Bryant University sets itself apart by combining business with liberal arts, requiring its students to complete a major and a minor: one in liberal arts and one in business. Its students participate in internships with a variety of high-profile firms, from Fortune 500 companies to government agencies, as well as international nonprofits. Niche reports that 97% of students are employed within two years of graduation.

– 40-year NPV: $1,393,000
– 10-year NPV: $167,000
– Graduation rate: 92%
– Median debt: $10,000

Rice University is one of the most prestigious universities in the South, with an acceptance rate of only 9%. It may not be a traditional Ivy League school, but according to Paper City magazine, its graduates are doing a lot better than those on the East Coast. Rice grads are cashing in the 18th-largest paychecks in the country.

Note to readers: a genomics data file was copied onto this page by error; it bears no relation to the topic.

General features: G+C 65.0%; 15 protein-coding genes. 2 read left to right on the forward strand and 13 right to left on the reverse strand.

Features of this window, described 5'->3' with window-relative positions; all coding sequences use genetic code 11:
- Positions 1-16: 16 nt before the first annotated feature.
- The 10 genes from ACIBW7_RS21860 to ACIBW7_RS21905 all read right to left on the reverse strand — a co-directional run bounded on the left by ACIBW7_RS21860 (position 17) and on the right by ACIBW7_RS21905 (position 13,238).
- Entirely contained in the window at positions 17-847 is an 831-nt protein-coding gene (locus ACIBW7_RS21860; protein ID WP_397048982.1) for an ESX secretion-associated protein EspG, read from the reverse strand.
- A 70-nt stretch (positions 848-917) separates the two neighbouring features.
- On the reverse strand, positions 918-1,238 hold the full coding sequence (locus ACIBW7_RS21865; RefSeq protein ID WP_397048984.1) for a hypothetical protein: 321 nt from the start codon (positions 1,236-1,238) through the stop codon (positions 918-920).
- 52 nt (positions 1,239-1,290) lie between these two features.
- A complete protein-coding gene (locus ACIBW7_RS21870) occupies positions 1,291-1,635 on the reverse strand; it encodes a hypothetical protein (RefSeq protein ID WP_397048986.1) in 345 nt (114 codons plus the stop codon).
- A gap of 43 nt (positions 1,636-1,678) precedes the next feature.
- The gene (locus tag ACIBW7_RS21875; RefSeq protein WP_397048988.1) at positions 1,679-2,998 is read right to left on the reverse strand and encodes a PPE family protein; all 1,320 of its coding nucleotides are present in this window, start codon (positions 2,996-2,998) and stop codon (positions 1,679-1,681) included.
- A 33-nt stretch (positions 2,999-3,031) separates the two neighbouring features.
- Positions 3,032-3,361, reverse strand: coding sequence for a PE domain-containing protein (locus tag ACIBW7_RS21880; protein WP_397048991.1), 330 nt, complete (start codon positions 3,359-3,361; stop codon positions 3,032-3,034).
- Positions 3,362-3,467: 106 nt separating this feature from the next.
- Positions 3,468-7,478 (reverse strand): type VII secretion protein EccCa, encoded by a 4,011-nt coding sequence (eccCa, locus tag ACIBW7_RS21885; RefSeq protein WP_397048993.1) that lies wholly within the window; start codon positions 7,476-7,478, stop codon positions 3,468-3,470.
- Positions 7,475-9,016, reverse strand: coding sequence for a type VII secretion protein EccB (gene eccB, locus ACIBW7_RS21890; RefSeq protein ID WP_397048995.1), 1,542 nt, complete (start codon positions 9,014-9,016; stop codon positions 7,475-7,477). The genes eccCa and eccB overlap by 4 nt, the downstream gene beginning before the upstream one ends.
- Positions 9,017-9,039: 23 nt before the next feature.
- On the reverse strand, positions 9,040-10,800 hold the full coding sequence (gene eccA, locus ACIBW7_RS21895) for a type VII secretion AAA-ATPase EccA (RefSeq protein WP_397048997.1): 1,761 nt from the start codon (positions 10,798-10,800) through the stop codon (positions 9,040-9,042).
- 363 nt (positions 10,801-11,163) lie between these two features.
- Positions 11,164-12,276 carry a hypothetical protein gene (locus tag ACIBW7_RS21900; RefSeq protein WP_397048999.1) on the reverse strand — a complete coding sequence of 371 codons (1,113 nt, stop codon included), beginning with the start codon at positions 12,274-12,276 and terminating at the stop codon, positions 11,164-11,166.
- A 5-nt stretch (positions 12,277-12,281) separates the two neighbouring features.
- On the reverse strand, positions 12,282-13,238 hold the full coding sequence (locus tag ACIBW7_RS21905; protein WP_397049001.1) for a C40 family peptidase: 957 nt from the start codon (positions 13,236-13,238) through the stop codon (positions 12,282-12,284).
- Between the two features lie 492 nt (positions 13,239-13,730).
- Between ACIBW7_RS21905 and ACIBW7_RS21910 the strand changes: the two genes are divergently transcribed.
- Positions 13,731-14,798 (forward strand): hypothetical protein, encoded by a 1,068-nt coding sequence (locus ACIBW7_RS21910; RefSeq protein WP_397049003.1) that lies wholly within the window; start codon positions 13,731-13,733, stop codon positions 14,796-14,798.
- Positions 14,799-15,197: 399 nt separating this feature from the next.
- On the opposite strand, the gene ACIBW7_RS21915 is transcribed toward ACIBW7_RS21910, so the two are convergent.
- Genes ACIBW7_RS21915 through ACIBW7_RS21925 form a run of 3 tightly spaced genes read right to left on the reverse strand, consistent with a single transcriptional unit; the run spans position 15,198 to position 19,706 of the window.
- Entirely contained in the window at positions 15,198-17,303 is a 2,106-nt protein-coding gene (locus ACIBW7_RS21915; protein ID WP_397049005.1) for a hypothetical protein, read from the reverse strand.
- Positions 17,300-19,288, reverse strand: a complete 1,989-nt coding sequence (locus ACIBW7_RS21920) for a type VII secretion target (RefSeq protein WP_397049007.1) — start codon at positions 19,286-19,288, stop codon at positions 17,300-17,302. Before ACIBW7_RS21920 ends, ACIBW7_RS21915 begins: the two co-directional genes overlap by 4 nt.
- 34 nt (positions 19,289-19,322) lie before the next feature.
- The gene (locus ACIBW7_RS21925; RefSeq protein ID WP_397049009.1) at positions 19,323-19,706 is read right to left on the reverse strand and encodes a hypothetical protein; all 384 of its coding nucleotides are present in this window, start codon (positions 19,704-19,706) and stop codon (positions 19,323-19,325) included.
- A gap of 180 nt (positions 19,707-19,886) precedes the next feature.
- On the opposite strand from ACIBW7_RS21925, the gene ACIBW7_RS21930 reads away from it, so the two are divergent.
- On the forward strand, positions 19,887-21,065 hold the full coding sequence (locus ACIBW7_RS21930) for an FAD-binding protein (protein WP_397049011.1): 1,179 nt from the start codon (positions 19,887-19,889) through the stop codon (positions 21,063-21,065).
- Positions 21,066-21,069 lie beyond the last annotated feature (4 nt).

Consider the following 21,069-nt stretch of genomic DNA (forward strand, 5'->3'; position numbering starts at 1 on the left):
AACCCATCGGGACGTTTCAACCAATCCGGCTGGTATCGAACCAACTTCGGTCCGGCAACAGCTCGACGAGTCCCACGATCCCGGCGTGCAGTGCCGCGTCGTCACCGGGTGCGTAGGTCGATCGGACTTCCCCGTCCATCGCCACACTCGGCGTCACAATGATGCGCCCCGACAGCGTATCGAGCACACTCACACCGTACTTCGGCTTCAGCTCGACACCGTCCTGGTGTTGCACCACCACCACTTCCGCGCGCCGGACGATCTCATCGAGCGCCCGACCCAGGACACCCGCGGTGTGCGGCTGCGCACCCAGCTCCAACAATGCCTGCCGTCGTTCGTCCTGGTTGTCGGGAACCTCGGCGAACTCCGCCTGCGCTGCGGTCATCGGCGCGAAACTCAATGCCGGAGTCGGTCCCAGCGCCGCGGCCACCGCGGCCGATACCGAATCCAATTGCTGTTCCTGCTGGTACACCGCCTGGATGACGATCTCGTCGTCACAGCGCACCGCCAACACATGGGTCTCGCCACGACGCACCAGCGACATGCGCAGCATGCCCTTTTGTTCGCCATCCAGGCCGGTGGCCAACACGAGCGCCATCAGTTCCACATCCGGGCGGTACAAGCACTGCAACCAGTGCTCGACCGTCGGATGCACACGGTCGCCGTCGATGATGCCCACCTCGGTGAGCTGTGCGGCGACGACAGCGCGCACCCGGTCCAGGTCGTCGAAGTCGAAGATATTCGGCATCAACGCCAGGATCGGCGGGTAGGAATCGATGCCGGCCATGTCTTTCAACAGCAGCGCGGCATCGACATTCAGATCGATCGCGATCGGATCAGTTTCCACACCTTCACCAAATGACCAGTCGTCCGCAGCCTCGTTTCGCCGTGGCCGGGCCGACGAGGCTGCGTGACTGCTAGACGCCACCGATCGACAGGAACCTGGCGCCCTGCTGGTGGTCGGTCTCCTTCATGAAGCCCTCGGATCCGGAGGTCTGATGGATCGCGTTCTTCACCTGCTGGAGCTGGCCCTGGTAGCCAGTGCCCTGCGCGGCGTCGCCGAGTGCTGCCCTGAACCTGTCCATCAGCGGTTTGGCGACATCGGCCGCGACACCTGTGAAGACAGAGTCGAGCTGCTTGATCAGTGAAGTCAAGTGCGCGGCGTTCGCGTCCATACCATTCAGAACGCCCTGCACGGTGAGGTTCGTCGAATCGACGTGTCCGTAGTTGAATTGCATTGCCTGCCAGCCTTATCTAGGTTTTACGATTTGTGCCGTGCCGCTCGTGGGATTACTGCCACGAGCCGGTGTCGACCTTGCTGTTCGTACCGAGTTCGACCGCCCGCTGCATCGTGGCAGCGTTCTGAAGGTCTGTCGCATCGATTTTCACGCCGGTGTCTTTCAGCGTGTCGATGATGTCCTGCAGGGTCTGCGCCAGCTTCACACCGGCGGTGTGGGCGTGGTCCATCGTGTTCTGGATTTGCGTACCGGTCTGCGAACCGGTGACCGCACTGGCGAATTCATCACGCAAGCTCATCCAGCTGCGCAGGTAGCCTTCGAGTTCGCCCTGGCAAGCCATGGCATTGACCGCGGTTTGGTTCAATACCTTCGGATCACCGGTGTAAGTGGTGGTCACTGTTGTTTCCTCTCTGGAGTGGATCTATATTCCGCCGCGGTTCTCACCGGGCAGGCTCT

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– 40-year NPV: $1,409,000
– 10-year NPV: $123,000
– Graduation rate: 89%
– Median debt: $22,500

Lafayette College is a small liberal arts school located in Pennsylvania. With less than 3,000 students, the tight-knit community focuses on a variety of majors, from engineering and science to liberal arts. Money.com reports that alumni do exceptionally well in the workforce, averaging about 7% more in annual salary than graduates from other similar institutions.

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– 40-year NPV: $1,417,000
– 10-year NPV: $90,000
– Graduation rate: 89%
– Median debt: $25,250

Pennsylvania’s Bucknell University is an elite liberal arts college with a small student body—less than 4,000 students. The university prides itself on small, faculty-taught classes. Its students reap the benefits, as 96% of graduates secured opportunities within nine months.

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#47. George Washington University

– 40-year NPV: $1,418,000
– 10-year NPV: $114,000
– Graduation rate: 82%
– Median debt: $21,500

Located in Washington, D.C., George Washington University has approximately 11,000 undergrads. Its biggest programs are international affairs, political science, and business. According to the university’s career services, 92% of undergraduates secured plans within six months of graduation, with 40% earning more than $60,000 as a starting salary.